The secret(s) of Monkey Island will be revealed on Oct. 30 when Video Game Source Project deconstructs a beloved classic
The Video Game History Foundation (VGHF), a nonprofit that brings old video games back to life by preserving, celebrating, and teaching their history, is today unveiling the Video Game Source Project, an effort to save and study source code and related development materials before the stories around these games’ creation are lost forever.
“For a video game historian, an archaeological dig through source material is the next best thing to time travel,” said Frank Cifaldi, founder and co-director of the VGHF. “Unfortunately for us, most of that material — especially from our earliest days — has been lost forever. The Video Game Source Project will help us surface more of this material and normalize its use as an educational tool.”
To jump-start this initiative, the VGHF is putting out a call to developers, publishers, and anyone else in possession of source code, documentation, concept art, demo builds, or other materials that can help tell a game’s origin story. Donated materials will be maintained in the VGHF’s Northern California archives and made available to video game historians.
The first games to benefit from the Video Game Source Project will be Lucasfilm Games’ legendary point-and-click adventure The Secret of Monkey Island, which celebrates its 30 year anniversary this month, and its sequel Monkey Island 2: LeChuck’s Revenge.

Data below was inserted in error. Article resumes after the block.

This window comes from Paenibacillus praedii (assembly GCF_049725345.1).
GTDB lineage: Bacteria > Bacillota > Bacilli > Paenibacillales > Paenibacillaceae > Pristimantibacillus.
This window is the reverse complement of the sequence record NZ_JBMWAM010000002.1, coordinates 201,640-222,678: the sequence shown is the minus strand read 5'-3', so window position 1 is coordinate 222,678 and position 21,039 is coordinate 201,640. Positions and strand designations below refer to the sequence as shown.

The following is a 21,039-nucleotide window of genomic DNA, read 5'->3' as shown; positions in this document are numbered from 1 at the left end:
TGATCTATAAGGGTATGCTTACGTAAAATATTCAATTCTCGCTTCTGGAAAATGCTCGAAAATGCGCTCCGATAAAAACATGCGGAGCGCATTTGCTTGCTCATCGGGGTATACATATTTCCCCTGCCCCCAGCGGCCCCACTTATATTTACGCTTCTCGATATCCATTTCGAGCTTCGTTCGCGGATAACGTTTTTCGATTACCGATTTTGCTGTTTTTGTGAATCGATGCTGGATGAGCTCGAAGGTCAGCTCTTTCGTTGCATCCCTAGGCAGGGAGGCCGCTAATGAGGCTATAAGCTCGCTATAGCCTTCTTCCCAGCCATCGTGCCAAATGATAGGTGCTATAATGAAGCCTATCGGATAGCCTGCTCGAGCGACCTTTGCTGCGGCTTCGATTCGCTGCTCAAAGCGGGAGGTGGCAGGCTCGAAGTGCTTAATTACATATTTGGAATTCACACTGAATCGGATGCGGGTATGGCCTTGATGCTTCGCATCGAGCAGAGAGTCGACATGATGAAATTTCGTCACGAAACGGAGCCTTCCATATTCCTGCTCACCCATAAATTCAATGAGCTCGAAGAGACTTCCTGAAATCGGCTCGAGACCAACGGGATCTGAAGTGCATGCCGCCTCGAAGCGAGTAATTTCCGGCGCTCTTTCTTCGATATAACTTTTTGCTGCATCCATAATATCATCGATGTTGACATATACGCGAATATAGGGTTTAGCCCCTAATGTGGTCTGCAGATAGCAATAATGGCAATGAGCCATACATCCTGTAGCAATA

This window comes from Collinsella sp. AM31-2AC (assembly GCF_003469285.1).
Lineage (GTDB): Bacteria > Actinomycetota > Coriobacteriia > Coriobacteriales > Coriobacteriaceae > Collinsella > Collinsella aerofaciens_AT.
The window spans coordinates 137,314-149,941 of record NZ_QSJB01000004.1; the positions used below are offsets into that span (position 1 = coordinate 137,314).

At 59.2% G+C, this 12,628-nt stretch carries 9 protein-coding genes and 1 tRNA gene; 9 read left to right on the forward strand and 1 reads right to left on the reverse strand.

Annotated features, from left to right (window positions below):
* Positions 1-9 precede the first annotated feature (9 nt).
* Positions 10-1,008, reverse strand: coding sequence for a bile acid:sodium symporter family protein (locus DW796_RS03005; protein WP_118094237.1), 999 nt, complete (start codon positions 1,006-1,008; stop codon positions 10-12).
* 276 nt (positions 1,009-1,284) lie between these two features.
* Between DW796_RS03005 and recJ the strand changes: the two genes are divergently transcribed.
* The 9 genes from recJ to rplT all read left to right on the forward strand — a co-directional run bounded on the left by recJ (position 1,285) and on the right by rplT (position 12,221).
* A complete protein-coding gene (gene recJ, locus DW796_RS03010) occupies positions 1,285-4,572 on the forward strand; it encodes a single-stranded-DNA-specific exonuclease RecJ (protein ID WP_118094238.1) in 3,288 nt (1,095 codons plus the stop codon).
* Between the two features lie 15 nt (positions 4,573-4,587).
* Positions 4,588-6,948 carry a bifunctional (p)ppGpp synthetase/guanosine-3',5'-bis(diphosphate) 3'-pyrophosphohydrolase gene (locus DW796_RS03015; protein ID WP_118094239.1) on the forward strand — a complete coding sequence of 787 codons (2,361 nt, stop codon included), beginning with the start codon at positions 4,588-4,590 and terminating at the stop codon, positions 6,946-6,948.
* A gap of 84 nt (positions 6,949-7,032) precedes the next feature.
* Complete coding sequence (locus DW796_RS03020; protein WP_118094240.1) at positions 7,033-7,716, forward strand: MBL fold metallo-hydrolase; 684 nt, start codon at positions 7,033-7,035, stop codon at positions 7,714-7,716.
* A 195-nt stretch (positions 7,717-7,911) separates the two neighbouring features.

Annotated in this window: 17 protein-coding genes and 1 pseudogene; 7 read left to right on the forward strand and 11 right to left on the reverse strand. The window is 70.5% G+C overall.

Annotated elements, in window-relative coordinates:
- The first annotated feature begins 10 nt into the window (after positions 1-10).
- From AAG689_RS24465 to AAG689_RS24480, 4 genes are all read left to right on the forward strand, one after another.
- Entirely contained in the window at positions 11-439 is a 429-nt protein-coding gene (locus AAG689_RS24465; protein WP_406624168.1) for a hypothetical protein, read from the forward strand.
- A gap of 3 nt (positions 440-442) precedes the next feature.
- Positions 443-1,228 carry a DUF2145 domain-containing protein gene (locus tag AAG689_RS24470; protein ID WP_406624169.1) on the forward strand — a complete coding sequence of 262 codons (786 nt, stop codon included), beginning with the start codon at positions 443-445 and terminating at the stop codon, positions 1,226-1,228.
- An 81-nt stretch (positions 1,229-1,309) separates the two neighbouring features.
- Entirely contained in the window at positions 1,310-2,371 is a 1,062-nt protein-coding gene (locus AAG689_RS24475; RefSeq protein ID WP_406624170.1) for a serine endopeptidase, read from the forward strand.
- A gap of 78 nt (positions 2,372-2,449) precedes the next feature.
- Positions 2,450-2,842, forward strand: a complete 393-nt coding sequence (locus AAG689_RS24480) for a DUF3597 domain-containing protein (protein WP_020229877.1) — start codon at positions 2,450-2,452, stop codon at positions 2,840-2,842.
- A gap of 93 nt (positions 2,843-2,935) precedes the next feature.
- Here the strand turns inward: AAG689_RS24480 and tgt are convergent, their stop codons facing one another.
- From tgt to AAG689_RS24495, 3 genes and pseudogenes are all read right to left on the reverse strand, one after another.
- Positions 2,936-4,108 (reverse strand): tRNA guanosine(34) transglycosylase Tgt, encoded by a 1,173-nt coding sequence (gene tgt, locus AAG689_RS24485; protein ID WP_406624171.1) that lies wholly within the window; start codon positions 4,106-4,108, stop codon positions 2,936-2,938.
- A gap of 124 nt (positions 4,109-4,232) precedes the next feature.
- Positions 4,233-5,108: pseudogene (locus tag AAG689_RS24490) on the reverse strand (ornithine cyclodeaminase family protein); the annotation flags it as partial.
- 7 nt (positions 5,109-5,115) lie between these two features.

The VGHF’s staff and volunteers have spent the past several months studying the Monkey Island games’ source code, uncovering unshipped secrets, and even reconstructing cut rooms and cinematics. Much of this content will be shown for the first time on October 30 when Ron Gilbert, the creator of Monkey Island and of the SCUMM game engine, joins Cifaldi for a livestreamed “fireside chat” and Q&A. Tickets for “The Secrets of Monkey Island” are available for $10 with sales benefitting the VGHF.
“Monkey Island is a special game to me and the creation of the SCUMM system is a large part of that. Looking at the source always jogs my memory and now gives me a chance to answer questions people didn’t even know to ask,” says Ron Gilbert. “As a developer, I see real value in preserving and learning from the work that we never imagined people in the future would care about. I’m glad the Video Game History Foundation is making this a priority while there’s still time to salvage history that’s becoming scarcer by the day.”
Beyond Monkey Island, members of the VGHF are currently studying source material from a beloved 16-bit RPG, abandoned Sega hardware from the 1990s, and a never-before-seen follow-up to a legendary arcade game. Historical analysis and content related to these games and others will be unveiled in the coming months. The VGHF has also established an advisory committee of developers, publishers, academics, and historians to tackle the problems related to source conservation and to encourage industry participation.